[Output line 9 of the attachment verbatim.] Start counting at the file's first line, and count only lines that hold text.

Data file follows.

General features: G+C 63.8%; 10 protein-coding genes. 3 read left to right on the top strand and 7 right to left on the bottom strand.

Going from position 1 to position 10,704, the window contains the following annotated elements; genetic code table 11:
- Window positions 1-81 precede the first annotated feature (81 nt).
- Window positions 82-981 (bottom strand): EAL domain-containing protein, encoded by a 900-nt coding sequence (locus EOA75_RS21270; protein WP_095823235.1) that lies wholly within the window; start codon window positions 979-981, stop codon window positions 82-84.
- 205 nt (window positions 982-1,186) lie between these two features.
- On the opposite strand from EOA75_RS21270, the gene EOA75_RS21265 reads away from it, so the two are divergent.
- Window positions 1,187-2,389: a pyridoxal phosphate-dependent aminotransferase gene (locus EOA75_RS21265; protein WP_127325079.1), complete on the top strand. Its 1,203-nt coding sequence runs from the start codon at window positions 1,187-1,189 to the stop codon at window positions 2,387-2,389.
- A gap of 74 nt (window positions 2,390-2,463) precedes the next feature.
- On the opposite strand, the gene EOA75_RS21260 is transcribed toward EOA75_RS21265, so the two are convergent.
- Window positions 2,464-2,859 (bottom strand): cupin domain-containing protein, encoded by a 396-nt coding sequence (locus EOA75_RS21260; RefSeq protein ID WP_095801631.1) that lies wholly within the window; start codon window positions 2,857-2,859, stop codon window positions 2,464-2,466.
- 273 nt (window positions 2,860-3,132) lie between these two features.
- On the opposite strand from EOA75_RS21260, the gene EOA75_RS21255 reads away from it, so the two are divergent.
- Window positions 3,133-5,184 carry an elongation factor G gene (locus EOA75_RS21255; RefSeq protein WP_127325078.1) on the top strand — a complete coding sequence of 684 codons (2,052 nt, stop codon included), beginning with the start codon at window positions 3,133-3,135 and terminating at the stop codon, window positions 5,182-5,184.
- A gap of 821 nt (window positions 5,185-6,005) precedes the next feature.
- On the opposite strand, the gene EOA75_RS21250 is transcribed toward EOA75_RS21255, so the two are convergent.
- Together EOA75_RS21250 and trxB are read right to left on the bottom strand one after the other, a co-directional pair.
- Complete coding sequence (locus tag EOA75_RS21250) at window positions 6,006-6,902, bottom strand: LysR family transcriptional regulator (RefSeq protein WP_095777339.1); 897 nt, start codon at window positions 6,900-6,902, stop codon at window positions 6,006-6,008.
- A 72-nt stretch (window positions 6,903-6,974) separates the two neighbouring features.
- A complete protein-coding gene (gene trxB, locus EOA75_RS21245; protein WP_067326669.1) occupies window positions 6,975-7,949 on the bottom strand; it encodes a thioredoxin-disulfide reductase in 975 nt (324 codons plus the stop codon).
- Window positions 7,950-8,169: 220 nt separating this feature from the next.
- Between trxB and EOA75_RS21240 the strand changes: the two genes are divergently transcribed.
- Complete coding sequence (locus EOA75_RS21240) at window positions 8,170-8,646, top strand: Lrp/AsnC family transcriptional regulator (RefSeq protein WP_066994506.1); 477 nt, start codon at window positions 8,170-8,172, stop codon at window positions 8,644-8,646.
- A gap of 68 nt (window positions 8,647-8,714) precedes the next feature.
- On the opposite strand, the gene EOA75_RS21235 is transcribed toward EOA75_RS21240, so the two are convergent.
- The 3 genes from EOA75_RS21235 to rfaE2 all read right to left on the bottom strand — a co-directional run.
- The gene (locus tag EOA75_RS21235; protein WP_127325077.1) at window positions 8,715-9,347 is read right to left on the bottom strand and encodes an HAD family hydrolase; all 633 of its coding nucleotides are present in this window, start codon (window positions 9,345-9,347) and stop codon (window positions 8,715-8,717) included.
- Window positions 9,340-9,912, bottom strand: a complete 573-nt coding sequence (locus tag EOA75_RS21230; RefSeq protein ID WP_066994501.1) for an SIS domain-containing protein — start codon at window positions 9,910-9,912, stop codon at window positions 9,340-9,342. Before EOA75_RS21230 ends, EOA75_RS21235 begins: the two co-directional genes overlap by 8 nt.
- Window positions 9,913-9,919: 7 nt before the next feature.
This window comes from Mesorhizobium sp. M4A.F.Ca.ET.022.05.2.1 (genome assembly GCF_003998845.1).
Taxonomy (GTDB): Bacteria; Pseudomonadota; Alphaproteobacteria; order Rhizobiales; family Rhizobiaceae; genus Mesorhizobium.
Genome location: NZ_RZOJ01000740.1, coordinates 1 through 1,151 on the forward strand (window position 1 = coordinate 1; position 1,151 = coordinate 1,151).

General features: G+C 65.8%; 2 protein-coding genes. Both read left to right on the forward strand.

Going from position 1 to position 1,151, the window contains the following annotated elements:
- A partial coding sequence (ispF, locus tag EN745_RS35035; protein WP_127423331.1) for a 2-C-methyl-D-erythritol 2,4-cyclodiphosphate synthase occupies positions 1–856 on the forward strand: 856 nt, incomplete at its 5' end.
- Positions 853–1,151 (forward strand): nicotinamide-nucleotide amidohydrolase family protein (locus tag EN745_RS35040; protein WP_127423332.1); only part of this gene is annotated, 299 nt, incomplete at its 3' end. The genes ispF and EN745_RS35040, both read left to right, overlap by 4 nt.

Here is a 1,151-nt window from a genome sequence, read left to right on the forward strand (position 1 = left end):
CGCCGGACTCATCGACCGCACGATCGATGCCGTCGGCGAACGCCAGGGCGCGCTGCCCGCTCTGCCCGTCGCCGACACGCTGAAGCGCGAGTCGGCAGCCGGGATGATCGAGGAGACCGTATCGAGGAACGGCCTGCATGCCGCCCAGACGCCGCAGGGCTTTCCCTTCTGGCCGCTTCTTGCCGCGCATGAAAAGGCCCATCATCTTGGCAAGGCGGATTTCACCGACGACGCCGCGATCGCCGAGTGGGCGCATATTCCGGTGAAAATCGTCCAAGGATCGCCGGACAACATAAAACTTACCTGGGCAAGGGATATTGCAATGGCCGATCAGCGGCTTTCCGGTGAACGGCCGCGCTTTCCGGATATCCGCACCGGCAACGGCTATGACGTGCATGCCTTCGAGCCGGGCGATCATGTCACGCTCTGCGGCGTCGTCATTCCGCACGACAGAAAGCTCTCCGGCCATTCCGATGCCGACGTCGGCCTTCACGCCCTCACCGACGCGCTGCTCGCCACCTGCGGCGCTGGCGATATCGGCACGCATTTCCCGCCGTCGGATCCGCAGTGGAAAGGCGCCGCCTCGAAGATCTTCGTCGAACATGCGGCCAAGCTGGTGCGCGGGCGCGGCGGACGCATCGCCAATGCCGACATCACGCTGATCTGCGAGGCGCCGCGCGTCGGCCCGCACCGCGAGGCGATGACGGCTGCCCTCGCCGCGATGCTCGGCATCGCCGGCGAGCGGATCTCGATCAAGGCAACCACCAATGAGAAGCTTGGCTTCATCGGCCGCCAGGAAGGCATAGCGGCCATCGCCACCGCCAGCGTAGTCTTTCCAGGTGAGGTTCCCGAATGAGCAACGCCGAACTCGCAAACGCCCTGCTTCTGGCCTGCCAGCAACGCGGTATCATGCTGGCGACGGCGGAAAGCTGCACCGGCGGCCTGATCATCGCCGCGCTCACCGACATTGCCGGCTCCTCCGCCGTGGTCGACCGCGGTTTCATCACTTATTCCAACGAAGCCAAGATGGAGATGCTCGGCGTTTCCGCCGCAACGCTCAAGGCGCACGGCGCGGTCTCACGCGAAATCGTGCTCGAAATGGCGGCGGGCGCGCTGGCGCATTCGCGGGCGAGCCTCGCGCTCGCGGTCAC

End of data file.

- On the opposite strand, the gene EOA75_RS21260 is transcribed toward EOA75_RS21265, so the two are convergent.